Company Sponsored Retirement Plans: Mistakes to Avoid & Solutions for Success

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Participants trying to time the market will under perform those in professionally managed portfolios. The 401(k) plan must be managed like a true pension fund if your goal is a successful retirement.

Mistake: Paying too much or too little attention to the account.
The good news is that you started funding the plan, but now what? Like any investment, company sponsored retirement plansshould not be ignored, but over-managing can be just as dangerous.When you initially signed up for the plan, maybe you chose the money market to get started and never changed it, or you chose the S&P 500 Fund for all the money, but now you are older and are invested too aggressively. Sometimes, the plan will change fund options and employees just go along with the changes but never investigate if the new funds offered are actually what are best for them. The fact is that circumstances in life change and, as you age, allocations and risk tolerances should be adjusted. So it is important to not take a “set-it and forget-it” approach.On the flip-side, over-managing can lead to problems as well. Because of the nature of how investing into a 401(k) or 403(b) is set up, you are allowed to take advantage of a dollar cost averaging approach. This means that every pay period, the same amount of money goes into the same funds. So when the prices drop, you buy more shares and when prices rise, you buy fewer shares. If you over manage by changing funds frequently due to market panics, then you lose the dollar cost averaging advantage and possibly find yourself buying high and selling low, a strategy designed to fail. Assuming that you are not touching the money in this account for a number of years, a better strategy is to leave things in place during the volatility.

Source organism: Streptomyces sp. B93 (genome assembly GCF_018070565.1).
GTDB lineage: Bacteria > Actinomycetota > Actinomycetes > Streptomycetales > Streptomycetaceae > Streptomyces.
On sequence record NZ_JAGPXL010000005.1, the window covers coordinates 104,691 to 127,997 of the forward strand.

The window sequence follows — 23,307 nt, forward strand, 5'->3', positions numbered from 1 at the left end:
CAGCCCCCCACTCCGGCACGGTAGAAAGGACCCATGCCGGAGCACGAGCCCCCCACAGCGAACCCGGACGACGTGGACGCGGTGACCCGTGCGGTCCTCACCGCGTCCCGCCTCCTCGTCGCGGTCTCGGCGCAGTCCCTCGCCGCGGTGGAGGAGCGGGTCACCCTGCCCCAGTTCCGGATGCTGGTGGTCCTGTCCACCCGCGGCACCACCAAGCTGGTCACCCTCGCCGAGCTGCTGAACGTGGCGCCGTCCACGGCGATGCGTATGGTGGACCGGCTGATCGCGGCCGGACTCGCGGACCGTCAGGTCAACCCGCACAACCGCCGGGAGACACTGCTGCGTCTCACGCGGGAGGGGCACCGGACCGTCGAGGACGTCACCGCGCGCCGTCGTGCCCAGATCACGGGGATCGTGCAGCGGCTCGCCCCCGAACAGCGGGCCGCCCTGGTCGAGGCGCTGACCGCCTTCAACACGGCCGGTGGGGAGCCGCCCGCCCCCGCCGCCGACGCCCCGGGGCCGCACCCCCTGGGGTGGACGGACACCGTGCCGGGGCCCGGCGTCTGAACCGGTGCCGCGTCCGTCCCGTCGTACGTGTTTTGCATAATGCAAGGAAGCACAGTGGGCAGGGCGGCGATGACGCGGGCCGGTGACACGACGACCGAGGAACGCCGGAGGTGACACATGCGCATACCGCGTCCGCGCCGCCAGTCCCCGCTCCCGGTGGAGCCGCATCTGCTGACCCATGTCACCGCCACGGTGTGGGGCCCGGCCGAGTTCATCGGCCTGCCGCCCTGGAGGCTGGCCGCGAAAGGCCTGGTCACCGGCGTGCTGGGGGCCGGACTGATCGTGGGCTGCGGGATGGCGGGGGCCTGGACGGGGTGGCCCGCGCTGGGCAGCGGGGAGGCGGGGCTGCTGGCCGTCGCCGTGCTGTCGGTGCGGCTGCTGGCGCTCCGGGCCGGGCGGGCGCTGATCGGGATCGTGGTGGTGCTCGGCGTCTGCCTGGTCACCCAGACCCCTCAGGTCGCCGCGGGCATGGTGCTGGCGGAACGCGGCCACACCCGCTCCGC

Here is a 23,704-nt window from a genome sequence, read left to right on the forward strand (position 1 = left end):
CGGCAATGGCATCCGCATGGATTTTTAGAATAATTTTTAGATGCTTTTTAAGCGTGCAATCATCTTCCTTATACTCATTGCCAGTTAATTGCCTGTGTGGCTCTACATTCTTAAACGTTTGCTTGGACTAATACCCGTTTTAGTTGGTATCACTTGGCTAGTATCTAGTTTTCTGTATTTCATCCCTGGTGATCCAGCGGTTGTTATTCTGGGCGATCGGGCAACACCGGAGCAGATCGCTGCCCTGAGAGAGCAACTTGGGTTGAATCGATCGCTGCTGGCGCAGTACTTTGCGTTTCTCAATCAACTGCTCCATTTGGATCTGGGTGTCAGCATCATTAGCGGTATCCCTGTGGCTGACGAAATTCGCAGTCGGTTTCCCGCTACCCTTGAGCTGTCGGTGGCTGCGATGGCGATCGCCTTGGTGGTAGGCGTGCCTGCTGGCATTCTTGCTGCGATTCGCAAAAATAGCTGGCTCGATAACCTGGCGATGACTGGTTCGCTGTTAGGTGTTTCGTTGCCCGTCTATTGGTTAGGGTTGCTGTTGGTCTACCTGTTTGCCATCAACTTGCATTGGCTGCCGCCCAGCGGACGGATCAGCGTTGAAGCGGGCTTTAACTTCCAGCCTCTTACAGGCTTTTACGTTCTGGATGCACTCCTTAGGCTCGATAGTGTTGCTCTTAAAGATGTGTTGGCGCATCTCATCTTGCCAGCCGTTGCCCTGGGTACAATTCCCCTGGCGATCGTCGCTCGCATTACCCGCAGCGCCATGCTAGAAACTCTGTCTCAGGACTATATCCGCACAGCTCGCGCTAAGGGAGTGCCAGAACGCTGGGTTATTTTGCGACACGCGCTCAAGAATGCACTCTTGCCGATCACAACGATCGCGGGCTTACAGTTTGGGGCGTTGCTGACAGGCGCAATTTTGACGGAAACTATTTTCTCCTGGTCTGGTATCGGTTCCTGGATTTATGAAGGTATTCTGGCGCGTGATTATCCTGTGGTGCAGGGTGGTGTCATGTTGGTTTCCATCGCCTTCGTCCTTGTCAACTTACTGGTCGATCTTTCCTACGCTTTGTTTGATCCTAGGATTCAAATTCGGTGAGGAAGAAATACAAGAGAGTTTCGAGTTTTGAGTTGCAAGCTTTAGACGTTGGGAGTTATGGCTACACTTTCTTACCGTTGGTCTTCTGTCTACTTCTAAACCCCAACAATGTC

Solution: Review your accounts on a semi-annual basis. Taking a more systematic approach will allow you to re-allocate based your risk tolerance, timeline and model that is best for you. By doing this, you will be forcing yourself to sell sectors that have appreciated and buy others that have underperformed. In other words, buy low and sell high – a winning strategy over the long run. Finally, do not be afraid to turn to a professional for help when you need to, especially, if you are already working with a financial planner as he or she can help you review your plan options and choose reallocations when necessary.

Over managing your 401(k) account is probably the main reason for under performing. Remember your retirement account or portfolio is like a bar of soap the more you touch it the smaller it gets.

Please comment or call to discuss how this affects you and your financial future.

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